Prednisone during Pregnancy: Benefits, Side Effects & Precautions

Prednisone During Pregnancy – Benefits and Side Effects

Medically Reviewed By
Dr. Sanjana Sainani (Gynecologist/Obstetrician)
View more Gynecologist/Obstetrician Our Panel of Experts

Asthma is one of the most common respiratory illnesses affecting people all over the world. And at least one to two per cent of all pregnant women experience maternal asthma, making it a common complication during pregnancy. Another complication that many women face while pregnant is inflammatory bowel disease, which causes serious problems in the large intestine. Both these conditions are often treated by steroid medications such as prednisone. You might want to take this medicine if you experience these complications while pregnant, but before you do that, find out if is safe during pregnancy. Read this article to learn about this medication, its benefits and side effects, and more!

What Is Prednisone?

Prednisone is a corticosteroid which can be either given orally or through a nebuliser. This drug lowers the concentration of inflammation-causing molecules in the body. This medication is used to treat conditions affecting various parts of the body, allergies, including hormonal imbalances, connective tissue problems, ulcerative colitis, heart conditions, asthma, arthritis, and so on. Prednisone is most commonly recommended 1-4 times a day or every alternate day along with food.

Benefits of Prednisone in Pregnancy

Taking prednisone during pregnancy can help with certain conditions. Some of the conditions this medication may help with are given below:

1. Treatment of Dermatological Conditions

Prednisone is very effective when it comes to treating skin ailments, such as eczema, contact dermatitis, seborrheic dermatitis, allergic rashes, psoriasis and so on. It is also known to regulate and maintain a stable balance of electrolytes in the bloodstream.

2. Treatment of Autoimmune Diseases

As prednisone controls the output of the immune system, it can control responses preventing the immune cells from attacking and killing the other healthy cells in the body. Autoimmune diseases like lupus are often treated with prednisone.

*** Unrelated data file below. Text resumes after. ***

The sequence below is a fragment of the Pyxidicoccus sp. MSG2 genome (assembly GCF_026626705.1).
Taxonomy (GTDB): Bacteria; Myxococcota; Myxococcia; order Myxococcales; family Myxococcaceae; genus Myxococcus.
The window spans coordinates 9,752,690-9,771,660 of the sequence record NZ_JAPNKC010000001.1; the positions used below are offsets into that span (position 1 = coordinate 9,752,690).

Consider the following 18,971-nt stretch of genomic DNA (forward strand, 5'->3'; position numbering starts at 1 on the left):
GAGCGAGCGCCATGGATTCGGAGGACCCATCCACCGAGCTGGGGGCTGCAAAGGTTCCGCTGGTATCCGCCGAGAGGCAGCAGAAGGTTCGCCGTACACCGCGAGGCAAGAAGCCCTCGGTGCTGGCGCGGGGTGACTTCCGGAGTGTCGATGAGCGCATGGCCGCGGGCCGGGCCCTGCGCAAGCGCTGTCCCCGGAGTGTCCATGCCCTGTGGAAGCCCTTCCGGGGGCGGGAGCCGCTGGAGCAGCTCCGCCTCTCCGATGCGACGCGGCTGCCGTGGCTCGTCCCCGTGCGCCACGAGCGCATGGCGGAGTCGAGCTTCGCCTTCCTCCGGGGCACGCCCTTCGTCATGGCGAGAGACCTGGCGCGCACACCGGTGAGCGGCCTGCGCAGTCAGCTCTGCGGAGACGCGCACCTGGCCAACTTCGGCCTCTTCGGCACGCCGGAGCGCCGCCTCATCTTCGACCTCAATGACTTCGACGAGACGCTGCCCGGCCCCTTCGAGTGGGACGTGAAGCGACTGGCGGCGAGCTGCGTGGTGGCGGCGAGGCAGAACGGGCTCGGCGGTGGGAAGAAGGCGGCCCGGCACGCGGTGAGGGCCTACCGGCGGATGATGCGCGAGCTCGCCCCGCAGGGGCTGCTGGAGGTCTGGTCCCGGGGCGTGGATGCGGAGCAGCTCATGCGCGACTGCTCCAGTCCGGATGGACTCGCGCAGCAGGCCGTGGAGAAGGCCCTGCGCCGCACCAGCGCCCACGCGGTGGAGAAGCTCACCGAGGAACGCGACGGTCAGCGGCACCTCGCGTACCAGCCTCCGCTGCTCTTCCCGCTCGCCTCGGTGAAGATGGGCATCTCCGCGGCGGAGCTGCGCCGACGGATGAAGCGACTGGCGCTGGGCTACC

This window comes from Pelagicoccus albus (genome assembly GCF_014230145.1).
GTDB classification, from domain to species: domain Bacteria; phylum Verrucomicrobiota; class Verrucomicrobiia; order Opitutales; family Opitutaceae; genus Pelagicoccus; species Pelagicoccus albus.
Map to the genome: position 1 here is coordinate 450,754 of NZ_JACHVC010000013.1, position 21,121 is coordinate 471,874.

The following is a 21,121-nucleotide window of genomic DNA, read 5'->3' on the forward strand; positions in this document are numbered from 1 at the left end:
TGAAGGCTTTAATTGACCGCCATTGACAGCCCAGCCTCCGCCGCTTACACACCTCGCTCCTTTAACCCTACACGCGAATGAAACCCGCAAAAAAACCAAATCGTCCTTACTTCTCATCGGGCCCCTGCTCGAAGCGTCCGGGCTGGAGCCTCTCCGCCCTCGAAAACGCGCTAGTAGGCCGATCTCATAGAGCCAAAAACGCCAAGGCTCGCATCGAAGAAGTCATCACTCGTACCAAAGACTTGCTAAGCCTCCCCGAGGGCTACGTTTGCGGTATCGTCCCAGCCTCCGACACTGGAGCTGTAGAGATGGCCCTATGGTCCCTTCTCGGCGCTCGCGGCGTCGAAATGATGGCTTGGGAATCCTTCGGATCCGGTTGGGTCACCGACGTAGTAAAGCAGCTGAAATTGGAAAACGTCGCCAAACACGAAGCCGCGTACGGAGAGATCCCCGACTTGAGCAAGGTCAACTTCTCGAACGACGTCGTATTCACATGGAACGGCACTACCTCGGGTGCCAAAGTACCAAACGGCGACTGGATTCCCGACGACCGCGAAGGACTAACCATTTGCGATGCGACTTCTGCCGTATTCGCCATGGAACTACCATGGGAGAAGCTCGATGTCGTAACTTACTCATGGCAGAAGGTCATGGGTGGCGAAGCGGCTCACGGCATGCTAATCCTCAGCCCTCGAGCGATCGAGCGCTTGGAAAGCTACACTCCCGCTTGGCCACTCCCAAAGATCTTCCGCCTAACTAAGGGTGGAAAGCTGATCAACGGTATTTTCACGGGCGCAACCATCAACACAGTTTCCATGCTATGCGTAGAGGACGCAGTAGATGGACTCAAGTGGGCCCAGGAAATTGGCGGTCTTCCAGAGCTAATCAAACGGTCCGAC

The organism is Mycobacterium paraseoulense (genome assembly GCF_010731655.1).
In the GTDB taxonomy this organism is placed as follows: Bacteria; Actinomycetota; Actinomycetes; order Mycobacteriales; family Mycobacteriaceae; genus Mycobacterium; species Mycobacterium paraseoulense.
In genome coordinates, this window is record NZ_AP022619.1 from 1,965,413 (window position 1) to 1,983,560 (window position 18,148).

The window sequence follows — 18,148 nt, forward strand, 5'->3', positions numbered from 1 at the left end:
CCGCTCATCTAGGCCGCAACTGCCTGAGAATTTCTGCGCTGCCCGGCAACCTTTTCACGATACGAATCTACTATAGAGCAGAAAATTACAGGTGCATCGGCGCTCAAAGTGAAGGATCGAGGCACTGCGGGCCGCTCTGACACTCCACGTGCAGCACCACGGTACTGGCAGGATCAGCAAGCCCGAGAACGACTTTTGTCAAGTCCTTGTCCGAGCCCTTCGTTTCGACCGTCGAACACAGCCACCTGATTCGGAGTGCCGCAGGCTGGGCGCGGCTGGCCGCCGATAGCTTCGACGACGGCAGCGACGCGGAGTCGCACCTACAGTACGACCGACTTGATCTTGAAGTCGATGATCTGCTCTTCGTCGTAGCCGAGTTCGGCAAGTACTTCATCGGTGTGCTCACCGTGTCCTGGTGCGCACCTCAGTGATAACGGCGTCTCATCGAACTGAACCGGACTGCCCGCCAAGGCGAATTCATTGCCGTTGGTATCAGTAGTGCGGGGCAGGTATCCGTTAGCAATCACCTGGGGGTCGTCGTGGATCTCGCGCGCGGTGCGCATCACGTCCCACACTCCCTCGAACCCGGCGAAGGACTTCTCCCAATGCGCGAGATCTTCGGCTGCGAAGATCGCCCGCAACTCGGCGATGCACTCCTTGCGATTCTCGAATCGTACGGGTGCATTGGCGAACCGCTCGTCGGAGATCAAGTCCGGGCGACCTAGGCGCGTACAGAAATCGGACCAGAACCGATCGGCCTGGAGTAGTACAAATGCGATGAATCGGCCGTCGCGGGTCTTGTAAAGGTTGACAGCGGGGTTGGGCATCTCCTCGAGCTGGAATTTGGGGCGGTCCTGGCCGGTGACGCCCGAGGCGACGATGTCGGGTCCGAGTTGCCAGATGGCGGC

3. Treatment of Bone Problems

Various musculoskeletal ailments like chronic arthritis, osteoarthritis and gout are treated by prednisone.

4. Treatment of Endocrine Disorders

Endocrine or hormone-related conditions like nonsuppurative thyroiditis, hypercalcemia and adrenal hyperplasia can be treated by prednisone.

5. Treatment of Respiratory Ailments

Prednisone offers respite from the symptoms of many respiratory problems, including pneumonia, sarcoidosis, asthma, tuberculosis, and Loeffler’s syndrome.

Treatment of Respiratory Ailments

Side Effects of Taking Prednisone in Pregnancy

There are a few potential side effects that can arise from taking prednisone during your pregnancy. They include:

1. Digestive Conditions

Digestive ailments like stomach aches, gas, bloating, passing blood in the stools, nausea and pancreatitis can occur because of prednisone.

2. Birth Defects

Taking prednisone can slightly raise the likelihood of birth defects and low birth weight in babies. However, prednisone in early pregnancy carries a smaller risk. Prednisone has been known to raise the risk of the baby developing an oral cleft by four times.

3. Sleeplessness

Consistent use of prednisone has been associated with symptoms of insomnia. In fact nearly, three-quarters of all patients on the medication complain of sleeplessness as a side effect.

4. Increase in Weight

Around seventy per cent of prednisone patients experience an increase in body weight because of prolonged use of prednisone.

Precautionary Tips

Since prednisone is known to impact your health as well as your pregnancy, you must follow a few precautionary tips before taking this medication:

  • Always consult a doctor before using prednisone while you are pregnant. Furthermore, do follow their dosage and timing recommendations strictly.
  • Stopping the use of prednisone abruptly can cause lightheadedness, reduced blood pressure, breathing problems, drop in blood sugar levels, and so on.
  • Oral prednisone is more likely to affect the foetus as a higher amount enters the bloodstream, so you can obtain the inhalant form as an alternative.

Studies show that early-term foetuses are not affected by prednisone mostly because the placenta prevents the drug from entering the amniotic fluid. Furthermore, the baby’s liver is unable to activate prednisone until after the first trimester. Prednisone can cause severe complications in pregnant women but is often recommended even during pregnancy as the effects of the ailments treated by it are far worse.

Also Read: Taking Tramadol in Pregnancy

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